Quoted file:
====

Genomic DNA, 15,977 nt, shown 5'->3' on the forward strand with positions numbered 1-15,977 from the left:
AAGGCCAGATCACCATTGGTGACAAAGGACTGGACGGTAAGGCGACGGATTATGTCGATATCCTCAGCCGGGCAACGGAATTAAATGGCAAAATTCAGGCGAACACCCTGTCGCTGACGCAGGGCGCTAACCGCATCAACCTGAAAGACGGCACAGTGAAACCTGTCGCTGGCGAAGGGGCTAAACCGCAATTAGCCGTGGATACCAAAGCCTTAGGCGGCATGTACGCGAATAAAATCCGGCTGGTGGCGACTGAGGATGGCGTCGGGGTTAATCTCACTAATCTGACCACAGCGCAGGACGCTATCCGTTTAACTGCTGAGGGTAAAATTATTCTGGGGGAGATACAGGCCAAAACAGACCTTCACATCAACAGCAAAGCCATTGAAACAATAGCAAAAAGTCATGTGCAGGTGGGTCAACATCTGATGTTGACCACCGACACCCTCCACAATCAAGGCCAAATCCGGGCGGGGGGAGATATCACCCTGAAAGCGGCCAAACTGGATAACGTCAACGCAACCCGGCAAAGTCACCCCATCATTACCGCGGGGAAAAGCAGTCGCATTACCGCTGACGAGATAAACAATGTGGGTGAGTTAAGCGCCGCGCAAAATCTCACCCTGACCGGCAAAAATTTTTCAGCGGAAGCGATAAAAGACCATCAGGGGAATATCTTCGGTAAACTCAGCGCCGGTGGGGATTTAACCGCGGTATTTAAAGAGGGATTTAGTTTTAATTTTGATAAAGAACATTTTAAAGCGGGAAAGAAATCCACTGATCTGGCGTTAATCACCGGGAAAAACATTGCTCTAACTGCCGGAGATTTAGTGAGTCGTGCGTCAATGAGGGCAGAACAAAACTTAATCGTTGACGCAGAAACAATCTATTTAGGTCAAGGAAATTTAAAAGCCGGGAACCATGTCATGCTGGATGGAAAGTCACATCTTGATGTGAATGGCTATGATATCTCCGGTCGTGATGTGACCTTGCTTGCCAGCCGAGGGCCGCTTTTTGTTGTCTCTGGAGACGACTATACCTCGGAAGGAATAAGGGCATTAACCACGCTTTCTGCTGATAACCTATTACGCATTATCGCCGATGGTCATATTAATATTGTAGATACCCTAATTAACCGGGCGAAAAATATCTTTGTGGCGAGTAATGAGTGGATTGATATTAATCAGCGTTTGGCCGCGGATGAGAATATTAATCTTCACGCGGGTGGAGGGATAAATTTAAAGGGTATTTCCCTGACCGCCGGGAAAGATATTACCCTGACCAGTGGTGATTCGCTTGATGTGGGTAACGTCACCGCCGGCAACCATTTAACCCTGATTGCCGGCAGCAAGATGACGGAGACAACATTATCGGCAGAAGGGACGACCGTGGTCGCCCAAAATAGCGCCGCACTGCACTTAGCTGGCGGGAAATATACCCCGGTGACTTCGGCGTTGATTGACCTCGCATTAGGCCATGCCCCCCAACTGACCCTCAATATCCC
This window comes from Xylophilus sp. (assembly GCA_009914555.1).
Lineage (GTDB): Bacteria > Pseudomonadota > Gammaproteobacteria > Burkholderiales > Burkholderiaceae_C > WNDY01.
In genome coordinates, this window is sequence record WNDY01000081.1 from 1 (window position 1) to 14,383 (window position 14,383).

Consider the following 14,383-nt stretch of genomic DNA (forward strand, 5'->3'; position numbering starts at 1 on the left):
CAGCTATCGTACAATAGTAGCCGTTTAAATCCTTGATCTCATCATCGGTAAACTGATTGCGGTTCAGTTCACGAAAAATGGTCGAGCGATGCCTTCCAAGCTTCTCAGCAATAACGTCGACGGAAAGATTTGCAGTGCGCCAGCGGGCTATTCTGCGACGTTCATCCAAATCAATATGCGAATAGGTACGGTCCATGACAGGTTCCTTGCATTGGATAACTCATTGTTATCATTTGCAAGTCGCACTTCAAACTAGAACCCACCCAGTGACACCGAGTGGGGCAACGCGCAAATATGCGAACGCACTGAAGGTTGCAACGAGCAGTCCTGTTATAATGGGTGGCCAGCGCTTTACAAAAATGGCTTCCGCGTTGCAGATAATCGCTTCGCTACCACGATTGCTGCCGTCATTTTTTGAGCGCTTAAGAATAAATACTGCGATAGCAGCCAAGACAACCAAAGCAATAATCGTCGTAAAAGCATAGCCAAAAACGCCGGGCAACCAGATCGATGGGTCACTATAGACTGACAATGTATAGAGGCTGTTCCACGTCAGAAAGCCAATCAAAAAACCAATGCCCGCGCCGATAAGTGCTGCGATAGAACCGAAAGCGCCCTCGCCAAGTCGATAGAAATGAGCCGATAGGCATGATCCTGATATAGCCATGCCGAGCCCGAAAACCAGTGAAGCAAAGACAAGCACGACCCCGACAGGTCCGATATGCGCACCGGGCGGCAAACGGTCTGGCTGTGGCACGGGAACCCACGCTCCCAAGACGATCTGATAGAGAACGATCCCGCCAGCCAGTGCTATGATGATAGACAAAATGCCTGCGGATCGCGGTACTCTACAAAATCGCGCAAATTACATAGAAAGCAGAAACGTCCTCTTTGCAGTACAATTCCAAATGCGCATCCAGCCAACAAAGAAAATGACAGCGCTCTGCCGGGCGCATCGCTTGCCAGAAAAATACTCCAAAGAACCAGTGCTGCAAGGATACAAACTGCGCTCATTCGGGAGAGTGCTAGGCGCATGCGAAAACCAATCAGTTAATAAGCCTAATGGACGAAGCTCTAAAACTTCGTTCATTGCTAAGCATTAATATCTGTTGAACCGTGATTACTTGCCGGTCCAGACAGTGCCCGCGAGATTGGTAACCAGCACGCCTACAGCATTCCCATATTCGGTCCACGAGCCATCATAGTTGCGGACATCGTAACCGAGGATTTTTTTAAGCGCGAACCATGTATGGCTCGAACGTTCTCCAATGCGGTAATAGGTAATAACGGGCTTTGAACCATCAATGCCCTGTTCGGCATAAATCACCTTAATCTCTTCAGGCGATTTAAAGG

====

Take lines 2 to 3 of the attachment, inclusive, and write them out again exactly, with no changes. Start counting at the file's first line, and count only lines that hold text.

AAGGCCAGATCACCATTGGTGACAAAGGACTGGACGGTAAGGCGACGGATTATGTCGATATCCTCAGCCGGGCAACGGAATTAAATGGCAAAATTCAGGCGAACACCCTGTCGCTGACGCAGGGCGCTAACCGCATCAACCTGAAAGACGGCACAGTGAAACCTGTCGCTGGCGAAGGGGCTAAACCGCAATTAGCCGTGGATACCAAAGCCTTAGGCGGCATGTACGCGAATAAAATCCGGCTGGTGGCGACTGAGGATGGCGTCGGGGTTAATCTCACTAATCTGACCACAGCGCAGGACGCTATCCGTTTAACTGCTGAGGGTAAAATTATTCTGGGGGAGATACAGGCCAAAACAGACCTTCACATCAACAGCAAAGCCATTGAAACAATAGCAAAAAGTCATGTGCAGGTGGGTCAACATCTGATGTTGACCACCGACACCCTCCACAATCAAGGCCAAATCCGGGCGGGGGGAGATATCACCCTGAAAGCGGCCAAACTGGATAACGTCAACGCAACCCGGCAAAGTCACCCCATCATTACCGCGGGGAAAAGCAGTCGCATTACCGCTGACGAGATAAACAATGTGGGTGAGTTAAGCGCCGCGCAAAATCTCACCCTGACCGGCAAAAATTTTTCAGCGGAAGCGATAAAAGACCATCAGGGGAATATCTTCGGTAAACTCAGCGCCGGTGGGGATTTAACCGCGGTATTTAAAGAGGGATTTAGTTTTAATTTTGATAAAGAACATTTTAAAGCGGGAAAGAAATCCACTGATCTGGCGTTAATCACCGGGAAAAACATTGCTCTAACTGCCGGAGATTTAGTGAGTCGTGCGTCAATGAGGGCAGAACAAAACTTAATCGTTGACGCAGAAACAATCTATTTAGGTCAAGGAAATTTAAAAGCCGGGAACCATGTCATGCTGGATGGAAAGTCACATCTTGATGTGAATGGCTATGATATCTCCGGTCGTGATGTGACCTTGCTTGCCAGCCGAGGGCCGCTTTTTGTTGTCTCTGGAGACGACTATACCTCGGAAGGAATAAGGGCATTAACCACGCTTTCTGCTGATAACCTATTACGCATTATCGCCGATGGTCATATTAATATTGTAGATACCCTAATTAACCGGGCGAAAAATATCTTTGTGGCGAGTAATGAGTGGATTGATATTAATCAGCGTTTGGCCGCGGATGAGAATATTAATCTTCACGCGGGTGGAGGGATAAATTTAAAGGGTATTTCCCTGACCGCCGGGAAAGATATTACCCTGACCAGTGGTGATTCGCTTGATGTGGGTAACGTCACCGCCGGCAACCATTTAACCCTGATTGCCGGCAGCAAGATGACGGAGACAACATTATCGGCAGAAGGGACGACCGTGGTCGCCCAAAATAGCGCCGCACTGCACTTAGCTGGCGGGAAATATACCCCGGTGACTTCGGCGTTGATTGACCTCGCATTAGGCCATGCCCCCCAACTGACCCTCAATATCCC
This window comes from Xylophilus sp. (assembly GCA_009914555.1).